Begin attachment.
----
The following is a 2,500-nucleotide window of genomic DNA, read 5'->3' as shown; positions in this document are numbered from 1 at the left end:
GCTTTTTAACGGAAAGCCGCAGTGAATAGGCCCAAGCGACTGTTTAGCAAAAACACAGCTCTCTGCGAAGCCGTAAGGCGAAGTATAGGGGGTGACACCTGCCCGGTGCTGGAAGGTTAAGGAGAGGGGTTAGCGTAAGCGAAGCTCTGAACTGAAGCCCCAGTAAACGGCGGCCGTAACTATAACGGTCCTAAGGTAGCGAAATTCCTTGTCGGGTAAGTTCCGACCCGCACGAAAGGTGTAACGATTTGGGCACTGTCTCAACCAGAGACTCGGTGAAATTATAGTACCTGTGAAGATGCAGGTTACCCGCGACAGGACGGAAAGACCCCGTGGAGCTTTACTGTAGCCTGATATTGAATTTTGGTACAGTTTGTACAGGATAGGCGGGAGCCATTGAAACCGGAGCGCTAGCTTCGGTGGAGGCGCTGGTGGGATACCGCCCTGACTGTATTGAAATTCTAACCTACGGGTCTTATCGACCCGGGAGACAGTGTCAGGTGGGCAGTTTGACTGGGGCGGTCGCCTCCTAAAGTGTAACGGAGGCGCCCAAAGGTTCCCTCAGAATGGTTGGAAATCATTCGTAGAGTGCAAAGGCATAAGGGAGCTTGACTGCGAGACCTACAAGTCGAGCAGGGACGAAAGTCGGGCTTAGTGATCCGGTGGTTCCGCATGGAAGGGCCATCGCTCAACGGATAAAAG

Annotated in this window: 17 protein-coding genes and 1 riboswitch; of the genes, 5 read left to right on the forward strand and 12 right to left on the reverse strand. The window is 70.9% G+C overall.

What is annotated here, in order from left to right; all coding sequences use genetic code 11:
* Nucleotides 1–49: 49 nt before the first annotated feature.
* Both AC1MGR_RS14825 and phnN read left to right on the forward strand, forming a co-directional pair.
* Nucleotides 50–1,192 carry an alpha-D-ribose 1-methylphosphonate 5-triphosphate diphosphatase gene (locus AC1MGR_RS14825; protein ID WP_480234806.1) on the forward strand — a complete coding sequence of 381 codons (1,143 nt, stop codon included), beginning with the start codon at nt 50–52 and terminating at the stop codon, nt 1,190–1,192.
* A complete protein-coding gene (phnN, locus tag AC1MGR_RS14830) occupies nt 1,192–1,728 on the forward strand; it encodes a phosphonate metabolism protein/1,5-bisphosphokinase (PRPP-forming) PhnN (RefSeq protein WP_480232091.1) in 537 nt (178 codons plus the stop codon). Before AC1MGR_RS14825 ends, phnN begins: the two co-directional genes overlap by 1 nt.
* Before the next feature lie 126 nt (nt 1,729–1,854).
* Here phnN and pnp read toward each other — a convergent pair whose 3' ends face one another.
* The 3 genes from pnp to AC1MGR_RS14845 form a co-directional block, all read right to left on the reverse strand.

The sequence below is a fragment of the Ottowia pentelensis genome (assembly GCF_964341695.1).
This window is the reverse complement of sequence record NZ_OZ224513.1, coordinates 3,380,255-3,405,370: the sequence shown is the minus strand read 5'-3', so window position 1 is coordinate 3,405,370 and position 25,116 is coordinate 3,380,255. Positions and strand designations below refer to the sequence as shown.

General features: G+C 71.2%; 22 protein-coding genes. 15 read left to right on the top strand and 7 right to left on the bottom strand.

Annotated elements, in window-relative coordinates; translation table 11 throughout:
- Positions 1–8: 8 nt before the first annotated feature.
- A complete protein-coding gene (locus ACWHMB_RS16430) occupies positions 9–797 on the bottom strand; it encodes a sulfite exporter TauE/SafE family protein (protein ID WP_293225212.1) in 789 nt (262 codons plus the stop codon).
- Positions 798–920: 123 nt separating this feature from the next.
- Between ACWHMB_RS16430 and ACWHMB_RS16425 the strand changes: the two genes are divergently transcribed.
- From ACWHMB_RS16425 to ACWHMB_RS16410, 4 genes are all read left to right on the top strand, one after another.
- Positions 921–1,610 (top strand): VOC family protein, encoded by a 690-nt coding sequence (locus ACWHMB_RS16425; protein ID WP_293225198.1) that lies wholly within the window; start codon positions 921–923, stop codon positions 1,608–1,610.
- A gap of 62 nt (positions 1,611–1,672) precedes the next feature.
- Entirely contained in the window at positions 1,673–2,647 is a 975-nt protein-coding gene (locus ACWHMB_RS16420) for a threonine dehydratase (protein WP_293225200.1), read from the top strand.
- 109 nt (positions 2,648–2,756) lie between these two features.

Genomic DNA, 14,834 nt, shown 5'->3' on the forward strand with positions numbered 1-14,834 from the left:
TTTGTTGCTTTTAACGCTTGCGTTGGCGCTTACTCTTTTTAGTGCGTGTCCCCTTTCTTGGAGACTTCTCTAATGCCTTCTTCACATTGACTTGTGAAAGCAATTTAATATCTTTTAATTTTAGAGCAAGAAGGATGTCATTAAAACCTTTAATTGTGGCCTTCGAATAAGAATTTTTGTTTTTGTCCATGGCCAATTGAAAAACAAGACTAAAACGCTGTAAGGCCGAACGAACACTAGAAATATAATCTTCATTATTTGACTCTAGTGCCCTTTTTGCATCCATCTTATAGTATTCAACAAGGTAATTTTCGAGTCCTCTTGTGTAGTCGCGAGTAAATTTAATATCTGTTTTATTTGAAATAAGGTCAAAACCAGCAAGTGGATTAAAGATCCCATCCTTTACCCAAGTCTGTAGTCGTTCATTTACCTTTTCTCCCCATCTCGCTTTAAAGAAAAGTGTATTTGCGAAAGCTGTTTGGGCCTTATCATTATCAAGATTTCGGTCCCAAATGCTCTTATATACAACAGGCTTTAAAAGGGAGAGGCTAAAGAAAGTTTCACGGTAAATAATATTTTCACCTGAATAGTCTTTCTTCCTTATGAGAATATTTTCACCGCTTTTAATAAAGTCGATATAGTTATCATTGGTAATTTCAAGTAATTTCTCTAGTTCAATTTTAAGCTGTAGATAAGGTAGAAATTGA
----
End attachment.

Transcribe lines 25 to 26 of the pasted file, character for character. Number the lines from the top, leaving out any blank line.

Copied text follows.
Genomic DNA, 14,834 nt, shown 5'->3' on the forward strand with positions numbered 1-14,834 from the left:
TTTGTTGCTTTTAACGCTTGCGTTGGCGCTTACTCTTTTTAGTGCGTGTCCCCTTTCTTGGAGACTTCTCTAATGCCTTCTTCACATTGACTTGTGAAAGCAATTTAATATCTTTTAATTTTAGAGCAAGAAGGATGTCATTAAAACCTTTAATTGTGGCCTTCGAATAAGAATTTTTGTTTTTGTCCATGGCCAATTGAAAAACAAGACTAAAACGCTGTAAGGCCGAACGAACACTAGAAATATAATCTTCATTATTTGACTCTAGTGCCCTTTTTGCATCCATCTTATAGTATTCAACAAGGTAATTTTCGAGTCCTCTTGTGTAGTCGCGAGTAAATTTAATATCTGTTTTATTTGAAATAAGGTCAAAACCAGCAAGTGGATTAAAGATCCCATCCTTTACCCAAGTCTGTAGTCGTTCATTTACCTTTTCTCCCCATCTCGCTTTAAAGAAAAGTGTATTTGCGAAAGCTGTTTGGGCCTTATCATTATCAAGATTTCGGTCCCAAATGCTCTTATATACAACAGGCTTTAAAAGGGAGAGGCTAAAGAAAGTTTCACGGTAAATAATATTTTCACCTGAATAGTCTTTCTTCCTTATGAGAATATTTTCACCGCTTTTAATAAAGTCGATATAGTTATCATTGGTAATTTCAAGTAATTTCTCTAGTTCAATTTTAAGCTGTAGATAAGGTAGAAATTGA